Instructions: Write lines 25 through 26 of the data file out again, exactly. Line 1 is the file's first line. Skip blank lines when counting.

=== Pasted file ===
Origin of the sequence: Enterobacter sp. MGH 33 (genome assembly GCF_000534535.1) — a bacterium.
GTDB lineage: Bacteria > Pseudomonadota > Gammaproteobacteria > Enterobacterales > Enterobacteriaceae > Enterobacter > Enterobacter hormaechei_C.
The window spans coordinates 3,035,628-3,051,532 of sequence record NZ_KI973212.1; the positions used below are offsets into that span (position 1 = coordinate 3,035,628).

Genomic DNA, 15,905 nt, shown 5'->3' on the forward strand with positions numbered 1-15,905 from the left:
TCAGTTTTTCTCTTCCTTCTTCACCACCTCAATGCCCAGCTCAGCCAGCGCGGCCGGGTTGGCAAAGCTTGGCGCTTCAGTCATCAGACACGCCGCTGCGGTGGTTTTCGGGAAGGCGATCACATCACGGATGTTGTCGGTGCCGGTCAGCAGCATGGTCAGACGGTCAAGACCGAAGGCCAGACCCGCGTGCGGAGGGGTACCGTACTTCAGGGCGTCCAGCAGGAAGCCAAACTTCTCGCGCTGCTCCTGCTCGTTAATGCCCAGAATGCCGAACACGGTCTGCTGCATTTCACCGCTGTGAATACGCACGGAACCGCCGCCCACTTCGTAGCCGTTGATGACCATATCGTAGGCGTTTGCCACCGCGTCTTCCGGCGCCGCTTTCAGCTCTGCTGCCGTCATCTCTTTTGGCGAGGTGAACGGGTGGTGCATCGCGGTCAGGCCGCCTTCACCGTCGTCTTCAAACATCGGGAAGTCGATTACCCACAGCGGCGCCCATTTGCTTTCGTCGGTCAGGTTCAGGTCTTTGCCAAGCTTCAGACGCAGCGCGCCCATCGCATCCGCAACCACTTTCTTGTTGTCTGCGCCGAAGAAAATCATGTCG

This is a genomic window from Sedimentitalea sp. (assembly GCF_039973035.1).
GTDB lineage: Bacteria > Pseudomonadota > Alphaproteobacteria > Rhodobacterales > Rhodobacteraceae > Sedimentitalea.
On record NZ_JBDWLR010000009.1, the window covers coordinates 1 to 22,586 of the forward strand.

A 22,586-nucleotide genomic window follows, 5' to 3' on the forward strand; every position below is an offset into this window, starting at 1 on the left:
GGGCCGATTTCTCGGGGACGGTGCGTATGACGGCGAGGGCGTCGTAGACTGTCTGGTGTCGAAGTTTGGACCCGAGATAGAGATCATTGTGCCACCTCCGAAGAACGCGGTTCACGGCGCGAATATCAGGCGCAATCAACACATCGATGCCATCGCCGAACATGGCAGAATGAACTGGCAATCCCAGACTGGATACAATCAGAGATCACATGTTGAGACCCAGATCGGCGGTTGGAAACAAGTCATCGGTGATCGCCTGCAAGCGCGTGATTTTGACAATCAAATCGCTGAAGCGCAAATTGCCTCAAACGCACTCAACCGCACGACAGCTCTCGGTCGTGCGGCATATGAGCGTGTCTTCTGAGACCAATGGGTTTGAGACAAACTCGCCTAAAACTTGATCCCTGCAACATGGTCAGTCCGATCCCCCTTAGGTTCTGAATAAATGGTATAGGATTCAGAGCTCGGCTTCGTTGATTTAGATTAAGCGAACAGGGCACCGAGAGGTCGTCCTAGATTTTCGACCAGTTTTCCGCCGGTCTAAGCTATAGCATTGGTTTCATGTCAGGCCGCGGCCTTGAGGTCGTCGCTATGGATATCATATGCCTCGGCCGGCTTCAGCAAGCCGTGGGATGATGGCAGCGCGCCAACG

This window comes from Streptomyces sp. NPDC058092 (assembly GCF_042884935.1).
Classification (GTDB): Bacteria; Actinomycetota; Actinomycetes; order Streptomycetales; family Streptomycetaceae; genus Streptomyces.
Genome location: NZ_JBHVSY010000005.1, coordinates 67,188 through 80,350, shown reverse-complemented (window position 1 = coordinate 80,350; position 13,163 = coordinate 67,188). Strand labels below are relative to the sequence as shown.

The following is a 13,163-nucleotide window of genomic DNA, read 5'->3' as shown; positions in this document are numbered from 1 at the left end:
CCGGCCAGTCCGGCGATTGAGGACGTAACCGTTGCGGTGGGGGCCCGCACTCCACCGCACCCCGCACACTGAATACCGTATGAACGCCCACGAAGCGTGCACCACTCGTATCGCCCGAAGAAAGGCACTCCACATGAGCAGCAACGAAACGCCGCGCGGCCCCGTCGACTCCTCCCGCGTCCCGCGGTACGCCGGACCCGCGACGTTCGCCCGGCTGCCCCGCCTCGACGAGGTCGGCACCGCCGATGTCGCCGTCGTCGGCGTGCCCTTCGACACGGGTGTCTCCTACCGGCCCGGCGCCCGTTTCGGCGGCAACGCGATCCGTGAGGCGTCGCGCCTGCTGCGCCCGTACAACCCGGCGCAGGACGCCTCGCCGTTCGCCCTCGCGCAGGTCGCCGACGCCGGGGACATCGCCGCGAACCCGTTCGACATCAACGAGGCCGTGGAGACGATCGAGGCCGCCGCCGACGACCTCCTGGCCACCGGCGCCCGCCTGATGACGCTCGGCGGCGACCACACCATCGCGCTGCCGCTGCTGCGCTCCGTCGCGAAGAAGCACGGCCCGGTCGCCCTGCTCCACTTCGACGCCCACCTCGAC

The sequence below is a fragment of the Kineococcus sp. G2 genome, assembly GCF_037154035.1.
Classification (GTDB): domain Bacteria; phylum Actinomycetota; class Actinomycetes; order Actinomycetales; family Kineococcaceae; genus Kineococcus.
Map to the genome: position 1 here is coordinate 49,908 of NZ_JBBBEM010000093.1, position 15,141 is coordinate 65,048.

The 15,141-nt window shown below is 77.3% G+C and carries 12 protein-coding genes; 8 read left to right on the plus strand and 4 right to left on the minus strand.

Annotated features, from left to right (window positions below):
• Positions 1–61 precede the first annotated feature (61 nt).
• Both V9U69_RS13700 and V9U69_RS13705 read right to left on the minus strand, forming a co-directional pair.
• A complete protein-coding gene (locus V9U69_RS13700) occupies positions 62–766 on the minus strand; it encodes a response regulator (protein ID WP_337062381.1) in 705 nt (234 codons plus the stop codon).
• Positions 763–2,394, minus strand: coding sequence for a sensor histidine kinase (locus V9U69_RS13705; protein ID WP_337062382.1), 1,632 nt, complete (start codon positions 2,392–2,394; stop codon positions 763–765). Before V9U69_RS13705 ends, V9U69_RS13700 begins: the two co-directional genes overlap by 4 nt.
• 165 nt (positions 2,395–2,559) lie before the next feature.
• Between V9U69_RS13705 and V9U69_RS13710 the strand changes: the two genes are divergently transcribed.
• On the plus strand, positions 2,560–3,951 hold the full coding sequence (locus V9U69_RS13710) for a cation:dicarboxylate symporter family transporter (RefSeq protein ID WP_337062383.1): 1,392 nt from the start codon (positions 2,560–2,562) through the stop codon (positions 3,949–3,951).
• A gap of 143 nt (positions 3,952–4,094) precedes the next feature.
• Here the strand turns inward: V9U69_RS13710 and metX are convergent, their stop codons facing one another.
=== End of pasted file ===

• 165 nt (positions 2,395–2,559) lie before the next feature.
• Between V9U69_RS13705 and V9U69_RS13710 the strand changes: the two genes are divergently transcribed.